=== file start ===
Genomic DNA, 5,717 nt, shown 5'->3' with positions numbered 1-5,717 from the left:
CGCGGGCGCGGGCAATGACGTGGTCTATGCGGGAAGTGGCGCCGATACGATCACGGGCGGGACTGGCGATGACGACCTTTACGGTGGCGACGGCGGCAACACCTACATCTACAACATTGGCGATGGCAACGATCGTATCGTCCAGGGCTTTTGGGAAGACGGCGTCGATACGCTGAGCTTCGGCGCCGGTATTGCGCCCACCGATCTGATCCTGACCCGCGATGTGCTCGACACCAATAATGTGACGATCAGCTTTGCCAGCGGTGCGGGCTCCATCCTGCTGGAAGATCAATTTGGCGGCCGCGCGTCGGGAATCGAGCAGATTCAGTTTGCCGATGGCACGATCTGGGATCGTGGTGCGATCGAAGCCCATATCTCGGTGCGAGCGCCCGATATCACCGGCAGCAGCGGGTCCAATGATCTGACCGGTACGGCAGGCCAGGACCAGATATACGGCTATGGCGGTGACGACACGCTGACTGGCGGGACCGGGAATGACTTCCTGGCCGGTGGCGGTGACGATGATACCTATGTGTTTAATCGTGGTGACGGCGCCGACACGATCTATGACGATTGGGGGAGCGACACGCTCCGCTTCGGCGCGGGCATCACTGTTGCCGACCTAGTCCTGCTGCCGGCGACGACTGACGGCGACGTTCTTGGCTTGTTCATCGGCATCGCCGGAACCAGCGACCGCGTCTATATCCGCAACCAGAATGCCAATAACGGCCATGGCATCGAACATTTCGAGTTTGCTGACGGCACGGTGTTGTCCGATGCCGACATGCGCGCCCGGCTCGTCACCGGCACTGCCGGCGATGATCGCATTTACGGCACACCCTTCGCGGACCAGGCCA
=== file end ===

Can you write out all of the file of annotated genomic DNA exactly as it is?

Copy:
Genomic DNA, 5,717 nt, shown 5'->3' with positions numbered 1-5,717 from the left:
CGCGGGCGCGGGCAATGACGTGGTCTATGCGGGAAGTGGCGCCGATACGATCACGGGCGGGACTGGCGATGACGACCTTTACGGTGGCGACGGCGGCAACACCTACATCTACAACATTGGCGATGGCAACGATCGTATCGTCCAGGGCTTTTGGGAAGACGGCGTCGATACGCTGAGCTTCGGCGCCGGTATTGCGCCCACCGATCTGATCCTGACCCGCGATGTGCTCGACACCAATAATGTGACGATCAGCTTTGCCAGCGGTGCGGGCTCCATCCTGCTGGAAGATCAATTTGGCGGCCGCGCGTCGGGAATCGAGCAGATTCAGTTTGCCGATGGCACGATCTGGGATCGTGGTGCGATCGAAGCCCATATCTCGGTGCGAGCGCCCGATATCACCGGCAGCAGCGGGTCCAATGATCTGACCGGTACGGCAGGCCAGGACCAGATATACGGCTATGGCGGTGACGACACGCTGACTGGCGGGACCGGGAATGACTTCCTGGCCGGTGGCGGTGACGATGATACCTATGTGTTTAATCGTGGTGACGGCGCCGACACGATCTATGACGATTGGGGGAGCGACACGCTCCGCTTCGGCGCGGGCATCACTGTTGCCGACCTAGTCCTGCTGCCGGCGACGACTGACGGCGACGTTCTTGGCTTGTTCATCGGCATCGCCGGAACCAGCGACCGCGTCTATATCCGCAACCAGAATGCCAATAACGGCCATGGCATCGAACATTTCGAGTTTGCTGACGGCACGGTGTTGTCCGATGCCGACATGCGCGCCCGGCTCGTCACCGGCACTGCCGGCGATGATCGCATTTACGGCACACCCTTCGCGGACCAGGCCA